Cup & Core vs. Monolithic Copper vs. Hard Cast

Cup & Core vs. Monolithic Copper vs. Hard Cast

Posted by Frank Melloni on 24th Apr 2023

Written by guest contributor, Frank Melloni

By my count, Underwood loads over 300 different projectiles across an immensely wide array of cartridges. However, if you boil it down, they fall into three general categories.

1. Cup & Core

2. Monolithic Copper

3. Hard Cast

If you are new to premium ammunition, this might all be a tad confusing, particularly when it comes to matching similar-weight projectiles to a given task. Here’s the skinny on this trio:

Cup & Core

9mm-luger-115-grain-tac-xp-sku-160-18668.jpgCup & core construction is by far the most common form of bullet on the market. Bullets of this nature start off as a copper cup and have a lead core pressed into them as they are formed into their final shape. These are your FMJs, soft points, etc. The benefit of these projectiles is that they are mass-producible and, for that reason, inexpensive. The downsides to consider are jacket separation upon impact and issues with barrier penetration. However, quality bullets seldom experience this, and if all you are doing is banging steel or punching paper, these are likely your ticket.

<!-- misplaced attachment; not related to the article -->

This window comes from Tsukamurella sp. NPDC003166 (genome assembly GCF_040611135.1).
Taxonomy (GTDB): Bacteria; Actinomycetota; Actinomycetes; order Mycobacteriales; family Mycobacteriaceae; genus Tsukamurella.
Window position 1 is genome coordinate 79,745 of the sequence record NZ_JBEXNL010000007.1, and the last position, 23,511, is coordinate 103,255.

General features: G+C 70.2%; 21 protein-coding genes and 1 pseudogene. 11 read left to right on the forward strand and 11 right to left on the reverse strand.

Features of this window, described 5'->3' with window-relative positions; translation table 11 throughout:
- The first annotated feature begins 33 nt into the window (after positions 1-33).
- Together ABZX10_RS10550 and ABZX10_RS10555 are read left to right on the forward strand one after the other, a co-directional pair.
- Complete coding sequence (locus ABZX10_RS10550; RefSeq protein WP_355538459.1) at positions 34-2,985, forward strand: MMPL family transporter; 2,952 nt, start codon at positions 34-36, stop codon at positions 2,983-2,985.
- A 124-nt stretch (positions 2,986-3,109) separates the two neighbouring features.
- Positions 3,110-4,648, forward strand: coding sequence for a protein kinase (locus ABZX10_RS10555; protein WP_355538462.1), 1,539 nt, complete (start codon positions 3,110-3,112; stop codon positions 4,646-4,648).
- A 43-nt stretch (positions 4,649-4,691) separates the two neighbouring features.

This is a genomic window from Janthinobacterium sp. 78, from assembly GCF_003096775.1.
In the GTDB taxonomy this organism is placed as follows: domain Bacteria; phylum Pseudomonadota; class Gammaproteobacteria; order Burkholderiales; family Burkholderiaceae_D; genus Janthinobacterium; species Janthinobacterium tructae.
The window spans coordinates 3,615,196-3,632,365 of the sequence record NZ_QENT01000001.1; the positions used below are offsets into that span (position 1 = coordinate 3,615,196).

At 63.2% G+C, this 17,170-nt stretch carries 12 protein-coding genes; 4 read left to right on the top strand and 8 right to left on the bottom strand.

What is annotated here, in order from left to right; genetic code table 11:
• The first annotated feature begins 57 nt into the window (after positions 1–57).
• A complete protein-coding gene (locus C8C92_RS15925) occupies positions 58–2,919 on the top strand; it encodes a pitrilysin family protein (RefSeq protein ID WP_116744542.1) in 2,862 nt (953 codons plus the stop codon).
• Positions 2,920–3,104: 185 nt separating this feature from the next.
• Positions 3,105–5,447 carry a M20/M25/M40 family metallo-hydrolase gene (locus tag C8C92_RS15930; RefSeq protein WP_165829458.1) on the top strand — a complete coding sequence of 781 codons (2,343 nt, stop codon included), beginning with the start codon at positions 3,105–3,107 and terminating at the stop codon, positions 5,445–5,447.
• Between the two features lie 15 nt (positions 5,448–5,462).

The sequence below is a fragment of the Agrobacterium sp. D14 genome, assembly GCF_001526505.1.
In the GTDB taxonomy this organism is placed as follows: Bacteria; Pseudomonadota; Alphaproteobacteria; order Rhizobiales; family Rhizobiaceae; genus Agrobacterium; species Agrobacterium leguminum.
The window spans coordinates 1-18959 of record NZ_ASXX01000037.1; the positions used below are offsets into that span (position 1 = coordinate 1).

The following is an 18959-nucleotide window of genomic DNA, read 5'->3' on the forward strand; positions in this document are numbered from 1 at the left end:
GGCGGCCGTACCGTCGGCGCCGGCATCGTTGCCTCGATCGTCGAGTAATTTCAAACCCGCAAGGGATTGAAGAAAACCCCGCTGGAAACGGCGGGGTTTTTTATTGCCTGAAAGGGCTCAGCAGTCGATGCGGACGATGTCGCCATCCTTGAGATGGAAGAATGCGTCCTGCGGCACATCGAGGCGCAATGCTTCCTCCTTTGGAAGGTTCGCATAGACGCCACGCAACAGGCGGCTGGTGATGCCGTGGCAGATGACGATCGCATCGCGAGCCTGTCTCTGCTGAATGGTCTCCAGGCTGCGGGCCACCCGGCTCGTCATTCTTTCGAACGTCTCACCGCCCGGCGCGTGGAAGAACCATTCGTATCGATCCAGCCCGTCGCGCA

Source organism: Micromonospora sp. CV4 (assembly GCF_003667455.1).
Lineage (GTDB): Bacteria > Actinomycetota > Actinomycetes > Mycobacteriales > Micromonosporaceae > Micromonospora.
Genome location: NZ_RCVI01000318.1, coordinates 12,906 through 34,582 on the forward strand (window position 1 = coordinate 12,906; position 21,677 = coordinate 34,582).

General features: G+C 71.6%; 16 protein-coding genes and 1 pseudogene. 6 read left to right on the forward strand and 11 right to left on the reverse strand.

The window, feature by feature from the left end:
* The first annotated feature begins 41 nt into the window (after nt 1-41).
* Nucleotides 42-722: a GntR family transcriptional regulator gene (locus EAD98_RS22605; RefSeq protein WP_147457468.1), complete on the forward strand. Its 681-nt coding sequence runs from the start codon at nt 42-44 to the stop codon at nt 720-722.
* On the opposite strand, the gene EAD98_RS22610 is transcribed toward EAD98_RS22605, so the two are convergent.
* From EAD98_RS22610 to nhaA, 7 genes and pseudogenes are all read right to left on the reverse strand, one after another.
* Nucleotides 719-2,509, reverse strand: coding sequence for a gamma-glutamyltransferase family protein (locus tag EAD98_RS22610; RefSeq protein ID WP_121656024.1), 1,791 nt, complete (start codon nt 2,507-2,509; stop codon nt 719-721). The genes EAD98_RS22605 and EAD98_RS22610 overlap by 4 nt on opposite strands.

Monolithic Copper

As the prefix suggests, these are made of one material; copper. By using solid copper, the chance of jacket separation is completely avoided, and these projectiles will perform better against intermediate barriers. As these are produced through CNC machining, sharper angles and more intricate designs can be made, but that additional machining comes at an expense.

Hard Cast

Hard-cast lead bullets are used when you are looking to pack as much weight into as tight a package as possible. By substituting a copper jacket with, in essence, more lead, the same-size bullet gets dramatically heavier. The lead used in these pills is alloyed with a blend of antimony, silver and/or tin, making it substantially harder than the common variety. Pick these when maximum penetration is your goal, particularly in heavy revolver rounds.